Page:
To validate the effectiveness of the present approach, we screened for potential primer sets for ayu (P. altivelis). In ayu, 3405 unique sequences and consensus sequences fulfilled the requirements for primer design (Table 1). During primer selection, QDD grouped the primers into seven different primer designs (A–G). We chose only the most restrictive, design A (334 sequences), which fulfills the following conditions: (1) no repeats of a single base in the flanking and primer regions; (2) no other target microsatellites in the flanking region; (3) no nanosatellites, that is 3–4 tandem repetition of a 2- to 6-bp motif, in the flanking and primer regions; and (4) not allowing compound microsatellites. The final step was to select only sequences whose microsatellites comprise a motif repeated more than ten times. After all this exclusions, 88 sequences were retained for primer synthesize. To facilitate multiplex PCR, we selected 44 of 88 primer sets based on expected PCR product size and the forward primer of each locus was synthesized with one of four universal tag sequences (Table 2; see also Blacket et al. 2012). The four universal tag primers can be combined with four fluorophores to co-amplify multiple loci via multiplex PCR.

Table 2 Primer sequences and characteristics of 37 microsatellite loci for ayu, Plecoglossus altivelis

Initial screening of the 44 designed primer sets was performed on four ayu individuals (collected from Hidaka River, Wakayama, Japan). For this screening, single-locus PCR reactions were carried out in 7 μl of final reaction mixture, containing 1 × GoTaq Green Master mix (Promega), 0.86 μM of each primer, and approximately 50–250 ng of template DNA. The thermal cycling profile was 95 °C for 5 min; 40 cycles of 94 °C for 15 s, 59 °C for 15 s, and 72 °C for 30 s; and a final extension at 60 °C for 7 min. The PCR products were separated by electrophoresis on a 1.5% agarose gel, and the 37 primer sets that were successfully amplified were subsequently tested for ability to detect polymorphisms by using two forms of ayu, the amphidromous and landlocked Lake Biwa forms, between which substantial genetic differences have been revealed by previous genetic studies using microsatellite DNA markers (Takagi et al. 1999; Takeshima et al. 2009, 2016).

Forty-eight individuals of each form (the amphidromous form collected from the Hidaka River and the landlocked form collected from the Ane River in the Lake Biwa system, Shiga, Japan) were used to test for polymorphism of the 37 primer sets. These primer sets were amplified using five multiplex PCR reactions (Table 2). PCR reactions were carried out in 7 μl of final reaction mixture (Sets I and II) or 4 μl (Sets III–V), containing 1 × Type-it Microsatellite PCR kit (Qiagen), approximately 50–250 ng of template DNA, and the forward primer, reverse primer, and universal tail primer in a 1:2:1 ratio (Blacket et al. 2012). The final concentration of the forward primers was optimized for each marker (Table 2). Each universal tail primer was fluorescently labeled with 6-FAM, VIC, NED, or PET (Applied Biosystems). The thermal cycling profile was 95 °C for 5 min; 40 cycles of 94 °C for 15 s, 59 °C for 15 s, and 72 °C for 30 s; and a final extension at 60 °C for 30 min. Microsatellite products were analyzed on a 3130XL Genetic Analyzer (Applied Biosystems) with GeneScan 500 LIZ Size Standard (Applied Biosystems). Genotyping was performed with the software GeneMapper version 3.7 (Applied Biosystems).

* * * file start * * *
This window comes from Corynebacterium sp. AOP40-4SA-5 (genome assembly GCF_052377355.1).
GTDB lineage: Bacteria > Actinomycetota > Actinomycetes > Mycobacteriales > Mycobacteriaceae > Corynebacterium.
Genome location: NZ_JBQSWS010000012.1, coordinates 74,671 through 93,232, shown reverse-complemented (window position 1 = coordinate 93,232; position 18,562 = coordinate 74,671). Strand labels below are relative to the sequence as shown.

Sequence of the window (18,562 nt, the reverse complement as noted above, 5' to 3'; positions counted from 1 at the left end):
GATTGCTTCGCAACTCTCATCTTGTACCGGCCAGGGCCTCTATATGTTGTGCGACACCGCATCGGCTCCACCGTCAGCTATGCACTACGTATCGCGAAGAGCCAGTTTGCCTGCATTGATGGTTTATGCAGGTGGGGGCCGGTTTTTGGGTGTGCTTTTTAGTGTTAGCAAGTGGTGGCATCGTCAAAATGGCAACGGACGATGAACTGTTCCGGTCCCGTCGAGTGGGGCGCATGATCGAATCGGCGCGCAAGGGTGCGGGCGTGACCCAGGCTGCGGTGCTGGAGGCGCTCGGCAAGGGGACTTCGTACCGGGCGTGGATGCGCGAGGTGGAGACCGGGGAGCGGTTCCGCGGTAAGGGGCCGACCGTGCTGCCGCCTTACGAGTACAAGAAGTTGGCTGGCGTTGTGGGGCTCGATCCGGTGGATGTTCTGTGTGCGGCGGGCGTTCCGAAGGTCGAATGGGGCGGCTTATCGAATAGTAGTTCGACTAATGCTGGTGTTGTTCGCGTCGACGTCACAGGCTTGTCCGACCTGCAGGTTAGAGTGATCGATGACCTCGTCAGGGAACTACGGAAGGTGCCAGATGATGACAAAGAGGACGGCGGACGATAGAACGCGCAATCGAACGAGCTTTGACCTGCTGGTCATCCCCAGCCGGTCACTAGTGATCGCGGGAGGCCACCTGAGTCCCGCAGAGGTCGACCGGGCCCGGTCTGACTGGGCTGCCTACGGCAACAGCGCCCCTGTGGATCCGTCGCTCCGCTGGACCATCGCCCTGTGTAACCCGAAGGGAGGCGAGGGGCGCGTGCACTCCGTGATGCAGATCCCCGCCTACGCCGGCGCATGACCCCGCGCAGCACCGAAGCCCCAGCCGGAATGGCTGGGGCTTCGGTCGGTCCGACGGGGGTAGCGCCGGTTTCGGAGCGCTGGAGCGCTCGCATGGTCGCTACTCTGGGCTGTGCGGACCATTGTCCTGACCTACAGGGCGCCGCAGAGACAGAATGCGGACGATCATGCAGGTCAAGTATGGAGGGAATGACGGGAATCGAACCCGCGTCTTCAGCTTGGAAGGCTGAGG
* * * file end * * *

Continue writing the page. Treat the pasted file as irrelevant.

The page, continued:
For each form of ayu, genetic variability parameters, including the number of alleles per locus (N A), observed heterozygosity (H O), and expected heterozygosity (H E), were calculated at each locus by using GENETIX 4.05 (Belkhir et al. 2004). Departure from Hardy–Weinberg equilibrium (HWE) within each form by locus and across all loci, as well as linkage disequilibrium (LD) among loci, were tested by using GENEPOP 3.4 (Raymond and Rousset 1995). Tests for HWE and LD employed a Markov chain method to estimate without bias the exact P-values proposed by Guo and Thompson (1992), with the following chain parameters: 10,000 dememorization steps, 100 batches, and 5000 iterations per batch. To avoid type I error, a sequential Bonferroni correction (Rice 1989) was applied to P-values from multiple tests. In addition, the presence of null alleles at each locus was checked for each form by using the software MicroChecker ver. 2.2.3 (van Oosterhout et al. 2004). Genetic differentiation between the two forms of ayu was examined by the fixation index (F ST) for each locus (Weir and Cockerham 1984) by using Arlequin ver 3.0 (Excoffier et al. 2005), with statistical significance estimated from 16,000 permutations.

Results and discussion

The results of the three runs of multiplexed parallel sequencing are summarized in Table 1. From the runs, we obtained 126,196, 165,625, and 204,813 sequences in total, respectively. The average sequence length for each sequencing run was 298, 280, and 320 bp, respectively. Among the 30 microsatellite-captured libraries, we found high proportions of microsatellite-containing sequences, ranging from 43 to 79%. Thus, sufficient numbers of primer sets for developing microsatellite markers (from 1029 to 6606) were effectively designed for each species. We also found high proportions of sequences in which primers were designed with CA motif, ranging from 71 to 95%, among the 30 microsatellite-captured libraries.